I pressed the power button. Wouldn't you know it, the PC turned on!

And then it turned off again, because OF COURSE IT DID -.-

(Listen, I'm coping with the pain through humour. Please... humour me :3)

And so, that brings us to where I am now. Sitting here, staring at the most barebones setup for a PC that you'll ever see, and on the verge of a breakdown because I really, really cannot afford to replace that motherboard.

I would contact the seller and try to arrange a refund or a replacement, but the board has been tampered with now. There's a bolt superglued to it, after all, and besides that it's been months since the original purchase. I have evidence of the emails back and forth with Corsair support in the hopes of replacing the PSU, but somehow I doubt that's going to be enough. Chances are, the moment they know I involved superglue into the equation, they're not going to consider replacing it. Unless I'm somehow mistaken and the PC parts industry is much more generous than most.

So.

When I first got the PC build all sorted (If you can see my post history, it's there), the person who suggested this particular PSU mentioned that it might be a little slow for if I choose to upgrade later on, adding a GPU and such, but it should run fine with the current setup.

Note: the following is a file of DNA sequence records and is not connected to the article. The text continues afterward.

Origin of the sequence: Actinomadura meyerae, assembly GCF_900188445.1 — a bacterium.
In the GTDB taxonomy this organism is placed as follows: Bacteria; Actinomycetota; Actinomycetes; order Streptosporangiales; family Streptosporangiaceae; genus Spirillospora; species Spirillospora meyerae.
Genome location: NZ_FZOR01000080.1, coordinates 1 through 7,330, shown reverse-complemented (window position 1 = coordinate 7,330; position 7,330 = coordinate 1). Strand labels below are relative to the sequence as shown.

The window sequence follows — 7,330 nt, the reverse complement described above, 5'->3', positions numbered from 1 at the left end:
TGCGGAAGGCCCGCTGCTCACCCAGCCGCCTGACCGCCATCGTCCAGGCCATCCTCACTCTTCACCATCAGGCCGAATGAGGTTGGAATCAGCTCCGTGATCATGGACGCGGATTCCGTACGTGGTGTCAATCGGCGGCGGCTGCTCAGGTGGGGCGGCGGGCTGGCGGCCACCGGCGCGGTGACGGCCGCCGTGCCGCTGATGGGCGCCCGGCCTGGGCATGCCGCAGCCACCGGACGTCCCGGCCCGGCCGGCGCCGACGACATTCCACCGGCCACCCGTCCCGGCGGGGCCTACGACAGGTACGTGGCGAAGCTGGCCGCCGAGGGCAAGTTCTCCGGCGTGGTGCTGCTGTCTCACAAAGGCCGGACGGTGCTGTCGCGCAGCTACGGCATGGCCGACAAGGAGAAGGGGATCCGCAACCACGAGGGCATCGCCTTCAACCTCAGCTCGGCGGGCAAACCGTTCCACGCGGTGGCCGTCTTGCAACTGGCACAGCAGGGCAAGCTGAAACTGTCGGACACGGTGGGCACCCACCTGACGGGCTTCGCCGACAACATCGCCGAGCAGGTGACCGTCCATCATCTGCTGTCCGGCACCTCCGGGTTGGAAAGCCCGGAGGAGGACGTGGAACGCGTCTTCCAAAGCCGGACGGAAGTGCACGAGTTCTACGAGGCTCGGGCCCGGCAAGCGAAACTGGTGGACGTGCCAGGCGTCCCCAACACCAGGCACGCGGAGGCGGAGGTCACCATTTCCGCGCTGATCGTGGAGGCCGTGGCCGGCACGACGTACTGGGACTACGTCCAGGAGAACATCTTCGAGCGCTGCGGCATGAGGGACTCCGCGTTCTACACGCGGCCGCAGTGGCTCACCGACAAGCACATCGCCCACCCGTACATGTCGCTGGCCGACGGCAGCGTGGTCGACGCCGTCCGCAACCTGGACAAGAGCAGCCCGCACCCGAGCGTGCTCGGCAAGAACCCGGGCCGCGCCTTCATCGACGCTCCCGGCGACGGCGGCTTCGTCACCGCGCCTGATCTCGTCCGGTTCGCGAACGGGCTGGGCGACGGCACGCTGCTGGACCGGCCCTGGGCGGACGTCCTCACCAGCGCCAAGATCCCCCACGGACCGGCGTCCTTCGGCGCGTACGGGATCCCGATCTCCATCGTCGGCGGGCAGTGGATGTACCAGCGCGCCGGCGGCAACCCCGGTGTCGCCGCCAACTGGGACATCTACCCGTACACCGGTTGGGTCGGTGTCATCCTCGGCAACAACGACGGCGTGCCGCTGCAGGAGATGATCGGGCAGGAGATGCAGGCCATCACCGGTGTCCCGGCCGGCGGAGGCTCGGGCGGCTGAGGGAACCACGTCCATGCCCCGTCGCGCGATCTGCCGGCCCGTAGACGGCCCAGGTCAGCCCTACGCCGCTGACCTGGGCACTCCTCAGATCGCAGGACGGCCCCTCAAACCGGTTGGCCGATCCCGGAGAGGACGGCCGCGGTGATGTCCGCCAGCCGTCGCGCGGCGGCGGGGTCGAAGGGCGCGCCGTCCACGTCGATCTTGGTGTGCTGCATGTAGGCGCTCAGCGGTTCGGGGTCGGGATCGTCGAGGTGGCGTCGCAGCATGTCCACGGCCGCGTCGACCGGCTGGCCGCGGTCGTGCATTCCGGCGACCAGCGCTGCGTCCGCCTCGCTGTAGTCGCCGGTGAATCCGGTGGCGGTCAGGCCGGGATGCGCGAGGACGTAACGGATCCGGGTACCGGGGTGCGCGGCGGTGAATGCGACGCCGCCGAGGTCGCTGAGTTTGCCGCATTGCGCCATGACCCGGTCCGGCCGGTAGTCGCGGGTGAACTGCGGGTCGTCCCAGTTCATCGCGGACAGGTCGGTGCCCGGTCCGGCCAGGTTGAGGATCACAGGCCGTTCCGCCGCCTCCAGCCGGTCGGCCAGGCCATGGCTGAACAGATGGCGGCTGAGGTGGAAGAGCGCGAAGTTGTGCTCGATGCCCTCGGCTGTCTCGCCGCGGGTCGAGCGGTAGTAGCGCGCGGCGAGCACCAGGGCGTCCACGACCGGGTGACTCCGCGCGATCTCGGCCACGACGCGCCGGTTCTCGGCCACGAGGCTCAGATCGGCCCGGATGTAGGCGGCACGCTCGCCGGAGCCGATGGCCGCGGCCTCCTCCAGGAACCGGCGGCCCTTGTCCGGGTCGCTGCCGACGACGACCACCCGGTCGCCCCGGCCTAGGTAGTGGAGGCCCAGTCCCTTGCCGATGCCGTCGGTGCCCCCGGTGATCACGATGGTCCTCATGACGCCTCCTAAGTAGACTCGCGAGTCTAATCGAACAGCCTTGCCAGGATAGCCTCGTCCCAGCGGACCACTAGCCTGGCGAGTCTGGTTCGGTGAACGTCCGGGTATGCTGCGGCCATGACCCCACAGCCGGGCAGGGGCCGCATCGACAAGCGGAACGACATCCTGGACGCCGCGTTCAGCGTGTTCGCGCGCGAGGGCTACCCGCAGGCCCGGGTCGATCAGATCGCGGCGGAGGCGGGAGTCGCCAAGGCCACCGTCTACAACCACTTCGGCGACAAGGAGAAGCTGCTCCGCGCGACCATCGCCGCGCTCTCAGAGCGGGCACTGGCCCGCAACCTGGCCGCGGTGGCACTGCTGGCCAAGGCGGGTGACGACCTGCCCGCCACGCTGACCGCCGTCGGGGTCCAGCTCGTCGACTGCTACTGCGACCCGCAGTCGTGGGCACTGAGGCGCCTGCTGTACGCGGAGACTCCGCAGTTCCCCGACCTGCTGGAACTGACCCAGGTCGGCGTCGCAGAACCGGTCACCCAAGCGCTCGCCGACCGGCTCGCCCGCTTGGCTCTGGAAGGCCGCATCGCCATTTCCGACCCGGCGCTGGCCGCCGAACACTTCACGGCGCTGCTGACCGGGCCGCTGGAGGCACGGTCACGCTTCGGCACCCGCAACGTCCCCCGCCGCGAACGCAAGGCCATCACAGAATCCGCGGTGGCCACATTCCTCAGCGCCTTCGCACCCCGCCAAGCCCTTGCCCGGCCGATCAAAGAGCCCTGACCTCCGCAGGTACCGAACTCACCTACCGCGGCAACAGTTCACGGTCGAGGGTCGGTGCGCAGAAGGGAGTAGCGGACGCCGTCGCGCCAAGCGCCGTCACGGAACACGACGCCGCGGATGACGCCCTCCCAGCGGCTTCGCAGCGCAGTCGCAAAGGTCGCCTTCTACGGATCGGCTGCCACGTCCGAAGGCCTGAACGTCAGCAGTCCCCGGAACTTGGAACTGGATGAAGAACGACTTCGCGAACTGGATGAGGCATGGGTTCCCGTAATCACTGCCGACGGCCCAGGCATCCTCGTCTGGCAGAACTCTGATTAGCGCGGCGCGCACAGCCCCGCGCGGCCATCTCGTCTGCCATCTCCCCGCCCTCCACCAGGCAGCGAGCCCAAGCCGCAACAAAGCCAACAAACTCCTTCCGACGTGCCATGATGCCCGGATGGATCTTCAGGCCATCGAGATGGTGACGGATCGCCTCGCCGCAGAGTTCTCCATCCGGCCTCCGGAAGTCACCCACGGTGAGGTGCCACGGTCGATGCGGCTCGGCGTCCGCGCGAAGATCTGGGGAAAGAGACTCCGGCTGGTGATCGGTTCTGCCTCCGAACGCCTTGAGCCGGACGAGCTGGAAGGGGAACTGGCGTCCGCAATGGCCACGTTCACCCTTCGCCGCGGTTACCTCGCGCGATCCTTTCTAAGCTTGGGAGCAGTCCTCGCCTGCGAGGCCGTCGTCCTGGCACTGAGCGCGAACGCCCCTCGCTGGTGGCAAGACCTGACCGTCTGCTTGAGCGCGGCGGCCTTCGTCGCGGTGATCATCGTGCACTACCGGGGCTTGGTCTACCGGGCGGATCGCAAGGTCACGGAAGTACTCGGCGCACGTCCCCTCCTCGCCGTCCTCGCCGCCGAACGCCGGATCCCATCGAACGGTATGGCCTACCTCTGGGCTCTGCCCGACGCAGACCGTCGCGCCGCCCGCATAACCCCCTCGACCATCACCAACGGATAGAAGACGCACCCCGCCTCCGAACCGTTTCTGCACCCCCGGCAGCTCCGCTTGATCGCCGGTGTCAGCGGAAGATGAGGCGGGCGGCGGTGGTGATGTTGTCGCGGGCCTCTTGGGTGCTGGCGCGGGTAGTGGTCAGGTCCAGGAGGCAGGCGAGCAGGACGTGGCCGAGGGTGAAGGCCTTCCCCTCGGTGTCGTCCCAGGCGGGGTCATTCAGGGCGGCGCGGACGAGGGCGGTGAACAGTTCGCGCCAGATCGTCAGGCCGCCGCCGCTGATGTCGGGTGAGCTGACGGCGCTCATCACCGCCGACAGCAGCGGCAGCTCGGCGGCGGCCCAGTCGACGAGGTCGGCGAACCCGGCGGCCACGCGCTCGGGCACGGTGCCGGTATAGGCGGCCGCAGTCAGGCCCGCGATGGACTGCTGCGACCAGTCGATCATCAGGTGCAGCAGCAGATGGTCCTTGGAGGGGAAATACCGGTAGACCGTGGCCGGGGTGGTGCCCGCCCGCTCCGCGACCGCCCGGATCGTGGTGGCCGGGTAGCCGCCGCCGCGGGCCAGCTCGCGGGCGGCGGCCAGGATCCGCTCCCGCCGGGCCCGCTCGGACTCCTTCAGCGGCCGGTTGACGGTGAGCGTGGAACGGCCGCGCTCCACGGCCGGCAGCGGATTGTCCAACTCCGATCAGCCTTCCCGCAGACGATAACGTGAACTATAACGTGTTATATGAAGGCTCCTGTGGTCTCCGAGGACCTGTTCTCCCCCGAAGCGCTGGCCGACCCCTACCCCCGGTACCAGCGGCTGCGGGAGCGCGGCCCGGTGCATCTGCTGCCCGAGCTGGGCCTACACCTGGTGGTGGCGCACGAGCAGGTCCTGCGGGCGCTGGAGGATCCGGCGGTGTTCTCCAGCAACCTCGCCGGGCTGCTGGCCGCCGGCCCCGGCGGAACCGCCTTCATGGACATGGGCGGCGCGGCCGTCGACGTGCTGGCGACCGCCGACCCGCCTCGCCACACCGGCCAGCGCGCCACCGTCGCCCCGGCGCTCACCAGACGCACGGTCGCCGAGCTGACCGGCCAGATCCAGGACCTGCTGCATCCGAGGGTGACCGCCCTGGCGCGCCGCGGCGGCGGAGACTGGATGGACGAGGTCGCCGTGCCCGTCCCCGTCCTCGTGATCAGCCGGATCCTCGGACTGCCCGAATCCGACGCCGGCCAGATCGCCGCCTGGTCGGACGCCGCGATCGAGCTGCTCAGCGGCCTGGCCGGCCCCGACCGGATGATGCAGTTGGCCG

Being the overthinker that I am, I can't help but wonder if that could potentially be the issue.

When I was returning the PSU, I considered asking Corsair if they would be willing to instead send me the next level (650x I think?) if I paid the price difference between the two. After it had already taken so damn long to get the replacement sorted in the first place, though, I ultimately decided not to do that. Had I made the suggestion, and had they accepted it, do you think that could have made the difference between this PC working and not working? Could it be that the PSU still is the problem that's causing the PC not to function?

I'm just at a loss for what to do, now. Unless the above does count, it really does look like the motherboard is the source of my problems - unless the case is somehow causing a power short, which I struggle to believe could be it. Should I bite the bullet and look into ordering a replacement motherboard? Maybe sell the other one as spares to make up for the crater that'll put in my bank?